I’ve been playing Nintendo’s new life sim, “Tomodachi Life,” since a couple weeks after its release in June. To summarize, the game gives the player use of the Mii creation system—the same one used to make the avatars who populate Wii Sports—to create residents in an apartment complex on a resort island. The game encourages you to create your friends, your family, or your favorite celebrities. A handful have signed on to provide their likenesses; official Wayne Brady, Zendaya and Christina Aguilera Miis are easy to find online, and a commercial displays Shaq and Shaun White Miis tasting some of the food in the game.
Interaction is simple; the residents have needs, and by tapping the screen to navigate menus, you can visit their apartments to feed them (a major part of the game is giving them different food experiences to determine their favorites and help them level up, granting them new activities), give them advice on making friends or romantic partners, dress them in outfits ranging from pretty attractive dresses and tops to samurai armor and hamster suits and among a few other things, redecorate their apartments.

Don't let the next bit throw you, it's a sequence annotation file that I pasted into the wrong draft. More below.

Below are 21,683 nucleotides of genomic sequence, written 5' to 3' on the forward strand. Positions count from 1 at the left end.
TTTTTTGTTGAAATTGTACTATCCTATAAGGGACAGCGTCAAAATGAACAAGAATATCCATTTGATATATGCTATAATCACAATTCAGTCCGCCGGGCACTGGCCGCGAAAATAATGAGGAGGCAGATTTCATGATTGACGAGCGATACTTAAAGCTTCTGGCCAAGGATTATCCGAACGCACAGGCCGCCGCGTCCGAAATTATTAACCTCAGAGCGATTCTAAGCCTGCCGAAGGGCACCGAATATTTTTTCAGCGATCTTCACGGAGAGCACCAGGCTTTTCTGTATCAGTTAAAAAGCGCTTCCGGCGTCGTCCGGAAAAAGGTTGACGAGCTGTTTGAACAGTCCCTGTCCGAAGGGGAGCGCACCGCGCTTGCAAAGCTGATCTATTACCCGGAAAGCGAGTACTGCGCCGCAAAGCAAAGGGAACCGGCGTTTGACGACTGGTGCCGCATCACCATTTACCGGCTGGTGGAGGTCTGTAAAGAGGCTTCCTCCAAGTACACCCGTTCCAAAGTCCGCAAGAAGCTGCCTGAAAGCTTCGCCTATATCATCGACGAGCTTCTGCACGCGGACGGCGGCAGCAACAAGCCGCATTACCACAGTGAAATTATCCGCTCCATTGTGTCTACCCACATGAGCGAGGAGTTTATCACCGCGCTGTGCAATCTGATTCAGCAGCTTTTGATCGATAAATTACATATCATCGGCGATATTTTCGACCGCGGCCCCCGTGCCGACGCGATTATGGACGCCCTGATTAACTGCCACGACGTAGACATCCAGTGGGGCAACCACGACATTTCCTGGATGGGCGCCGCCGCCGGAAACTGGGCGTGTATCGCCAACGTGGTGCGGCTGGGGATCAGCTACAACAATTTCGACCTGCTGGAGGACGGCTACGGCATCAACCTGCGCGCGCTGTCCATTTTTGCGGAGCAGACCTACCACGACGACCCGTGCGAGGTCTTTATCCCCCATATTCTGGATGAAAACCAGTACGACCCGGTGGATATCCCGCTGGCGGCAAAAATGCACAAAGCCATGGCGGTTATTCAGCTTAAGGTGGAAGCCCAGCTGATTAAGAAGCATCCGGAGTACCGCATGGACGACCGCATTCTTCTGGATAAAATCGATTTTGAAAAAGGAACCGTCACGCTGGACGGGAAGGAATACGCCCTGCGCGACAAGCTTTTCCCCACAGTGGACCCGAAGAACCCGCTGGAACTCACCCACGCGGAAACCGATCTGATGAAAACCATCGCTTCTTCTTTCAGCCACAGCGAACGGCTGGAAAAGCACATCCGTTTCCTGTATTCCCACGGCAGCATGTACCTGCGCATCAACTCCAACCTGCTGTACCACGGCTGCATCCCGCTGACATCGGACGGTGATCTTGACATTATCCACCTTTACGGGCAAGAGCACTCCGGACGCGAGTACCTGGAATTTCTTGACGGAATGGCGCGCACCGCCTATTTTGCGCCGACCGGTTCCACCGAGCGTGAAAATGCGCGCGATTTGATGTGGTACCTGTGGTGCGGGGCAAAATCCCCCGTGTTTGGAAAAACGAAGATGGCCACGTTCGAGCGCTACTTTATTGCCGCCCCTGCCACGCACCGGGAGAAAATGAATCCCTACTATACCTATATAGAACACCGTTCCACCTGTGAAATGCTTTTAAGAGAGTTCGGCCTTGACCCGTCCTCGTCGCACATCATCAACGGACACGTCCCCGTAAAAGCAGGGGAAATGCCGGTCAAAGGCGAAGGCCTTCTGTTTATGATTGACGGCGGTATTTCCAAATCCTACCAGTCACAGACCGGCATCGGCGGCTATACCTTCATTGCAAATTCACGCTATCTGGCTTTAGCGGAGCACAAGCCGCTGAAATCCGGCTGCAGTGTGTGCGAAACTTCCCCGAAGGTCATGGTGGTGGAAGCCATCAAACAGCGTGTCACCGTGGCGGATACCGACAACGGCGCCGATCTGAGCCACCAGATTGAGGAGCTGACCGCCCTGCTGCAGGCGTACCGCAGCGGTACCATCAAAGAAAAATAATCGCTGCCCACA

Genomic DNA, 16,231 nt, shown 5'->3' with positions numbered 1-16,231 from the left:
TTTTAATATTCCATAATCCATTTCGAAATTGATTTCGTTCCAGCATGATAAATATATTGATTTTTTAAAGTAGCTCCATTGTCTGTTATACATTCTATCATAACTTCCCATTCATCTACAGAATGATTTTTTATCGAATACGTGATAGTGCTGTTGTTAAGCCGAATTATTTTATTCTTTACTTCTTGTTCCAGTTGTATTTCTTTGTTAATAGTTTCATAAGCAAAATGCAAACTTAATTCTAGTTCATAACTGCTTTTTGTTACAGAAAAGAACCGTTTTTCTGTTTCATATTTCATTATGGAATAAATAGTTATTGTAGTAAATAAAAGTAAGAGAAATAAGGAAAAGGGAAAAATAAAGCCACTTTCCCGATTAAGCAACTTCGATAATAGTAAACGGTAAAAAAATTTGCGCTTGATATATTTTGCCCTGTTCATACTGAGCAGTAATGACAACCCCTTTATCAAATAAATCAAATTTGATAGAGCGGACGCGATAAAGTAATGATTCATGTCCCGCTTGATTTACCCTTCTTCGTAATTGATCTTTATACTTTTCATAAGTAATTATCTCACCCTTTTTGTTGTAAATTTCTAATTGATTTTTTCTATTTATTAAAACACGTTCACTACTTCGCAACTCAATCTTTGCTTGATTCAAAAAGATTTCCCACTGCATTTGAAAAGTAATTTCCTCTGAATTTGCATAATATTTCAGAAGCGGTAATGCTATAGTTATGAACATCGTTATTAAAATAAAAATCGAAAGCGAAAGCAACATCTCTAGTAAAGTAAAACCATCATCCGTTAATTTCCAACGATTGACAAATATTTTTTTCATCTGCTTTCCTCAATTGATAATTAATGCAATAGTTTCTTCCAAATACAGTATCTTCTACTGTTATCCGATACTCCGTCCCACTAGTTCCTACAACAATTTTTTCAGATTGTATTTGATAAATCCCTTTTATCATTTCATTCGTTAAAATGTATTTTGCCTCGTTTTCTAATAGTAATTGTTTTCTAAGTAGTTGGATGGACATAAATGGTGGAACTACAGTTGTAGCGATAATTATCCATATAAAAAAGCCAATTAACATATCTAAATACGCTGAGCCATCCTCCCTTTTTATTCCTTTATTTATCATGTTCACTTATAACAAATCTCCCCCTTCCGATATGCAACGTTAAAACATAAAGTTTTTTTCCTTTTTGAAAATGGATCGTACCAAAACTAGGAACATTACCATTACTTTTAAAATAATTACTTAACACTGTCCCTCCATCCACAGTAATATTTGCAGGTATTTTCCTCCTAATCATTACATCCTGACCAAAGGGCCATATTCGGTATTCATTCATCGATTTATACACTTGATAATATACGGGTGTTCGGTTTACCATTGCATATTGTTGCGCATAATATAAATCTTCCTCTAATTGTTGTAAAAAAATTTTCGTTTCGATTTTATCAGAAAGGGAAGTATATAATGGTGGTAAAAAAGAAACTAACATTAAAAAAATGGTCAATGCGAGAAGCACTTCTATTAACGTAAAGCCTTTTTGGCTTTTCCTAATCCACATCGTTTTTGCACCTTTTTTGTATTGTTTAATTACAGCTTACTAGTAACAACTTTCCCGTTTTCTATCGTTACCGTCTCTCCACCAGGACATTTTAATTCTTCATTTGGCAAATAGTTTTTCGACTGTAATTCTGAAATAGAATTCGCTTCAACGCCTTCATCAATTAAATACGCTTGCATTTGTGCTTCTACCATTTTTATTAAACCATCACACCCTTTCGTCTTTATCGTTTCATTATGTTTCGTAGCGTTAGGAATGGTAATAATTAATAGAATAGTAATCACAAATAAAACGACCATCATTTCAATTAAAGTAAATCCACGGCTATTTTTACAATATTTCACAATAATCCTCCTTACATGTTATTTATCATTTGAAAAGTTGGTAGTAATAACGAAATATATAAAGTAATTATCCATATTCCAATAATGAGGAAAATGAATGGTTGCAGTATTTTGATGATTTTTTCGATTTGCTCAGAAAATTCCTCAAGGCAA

Most of the actual play of “Tomodachi Life” is in allowing the residents to perform on their own. The relationship system in “Tomodachi Life” is well developed; each Mii has a personality type (loosely linked to the Myers-Briggs types, although softened somewhat) and can have a noted sweetheart and best friend. The player mostly can’t control whom the residents develop feelings for or with whom they hang out, though occasionally the player can steer them. These established relationships can vary. Couples can get married and have kids, or break up (including married couples), best friends can get in fights and some residents keep friends they never really got along with at all.